The crunch came in 1991 when Mugabe was persuaded to participate in the IMF’s standard (what is good for Indonesia/Zambia is good for all) Economic Structural Adjustment Programme (ESAP), a system of loans tied to a non-negotiable action programmes ostensibly to bolster Zimbabwe’s economy, but in reality a wave of escalating debt that would cripple the country (and any other) under rising compound interest rates – a technique perfectly designed to keep the West in a constant flow of hard cash from the Third World, the same as any money lender. ‘Amazingly, the Bank’s 1995 evaluation of ESAP declared it “highly satisfactory” (the highest mark possible).’
Never a truer declaration. Zimbabwe, Africa’s pre-eminent Black State, born after years of pleading for a peaceful settlement and finally won through the barrel of the gun against better armed and trained white folk, proving that Black Africa could be competitive with the best in all the world, was being collapsed. The West’s destabilisation objective was finally reached.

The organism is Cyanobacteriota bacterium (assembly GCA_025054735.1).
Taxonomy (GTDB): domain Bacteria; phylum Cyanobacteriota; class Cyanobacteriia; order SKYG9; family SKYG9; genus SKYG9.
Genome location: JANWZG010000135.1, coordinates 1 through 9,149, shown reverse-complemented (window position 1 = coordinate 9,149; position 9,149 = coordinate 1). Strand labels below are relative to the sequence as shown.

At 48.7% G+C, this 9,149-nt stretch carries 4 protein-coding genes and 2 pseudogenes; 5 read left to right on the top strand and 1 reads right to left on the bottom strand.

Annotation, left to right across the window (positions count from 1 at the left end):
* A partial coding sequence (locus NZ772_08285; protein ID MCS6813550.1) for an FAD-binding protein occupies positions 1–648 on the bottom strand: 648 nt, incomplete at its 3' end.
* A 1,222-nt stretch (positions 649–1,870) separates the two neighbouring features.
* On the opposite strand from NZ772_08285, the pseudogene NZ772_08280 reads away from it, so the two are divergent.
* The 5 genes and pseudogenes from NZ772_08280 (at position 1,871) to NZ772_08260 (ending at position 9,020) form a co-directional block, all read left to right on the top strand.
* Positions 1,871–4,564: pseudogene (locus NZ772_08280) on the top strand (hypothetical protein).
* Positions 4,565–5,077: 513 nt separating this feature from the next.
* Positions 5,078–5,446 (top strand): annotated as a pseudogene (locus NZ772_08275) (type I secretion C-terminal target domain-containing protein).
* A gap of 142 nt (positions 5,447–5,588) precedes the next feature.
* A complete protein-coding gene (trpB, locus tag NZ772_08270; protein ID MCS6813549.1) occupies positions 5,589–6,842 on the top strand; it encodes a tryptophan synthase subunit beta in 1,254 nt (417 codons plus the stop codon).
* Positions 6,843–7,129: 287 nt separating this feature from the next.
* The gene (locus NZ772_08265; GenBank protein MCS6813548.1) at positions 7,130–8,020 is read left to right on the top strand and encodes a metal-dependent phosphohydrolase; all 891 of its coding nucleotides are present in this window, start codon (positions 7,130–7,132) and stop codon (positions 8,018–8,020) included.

The IMF demands brought ridiculous levels of hardship overnight. All the good works of the 80s in the poverty stricken zones of the TTLs and townships were undone. Staff trained at the cost of millions of borrowed money were fired. The great diaspora was underway and commonwealth countries picked the best qualified personnel while Zim still had to pay them for them. If that wasn’t enough, the ground work was being laid for the US funded MDC, and the fun had just begun.
‘ESAP brought immediate, unprecedented increases in interest rates and inflation’ just when the entire region was hit by the worst droughts in recorded history. Money was fleeing the country, the stock market (up to then rife with insider trading – I was invited) crashed, manufacturing’s steep decline (the corporates’ way of adding pressure) was devastating the employment market, never to stop until today.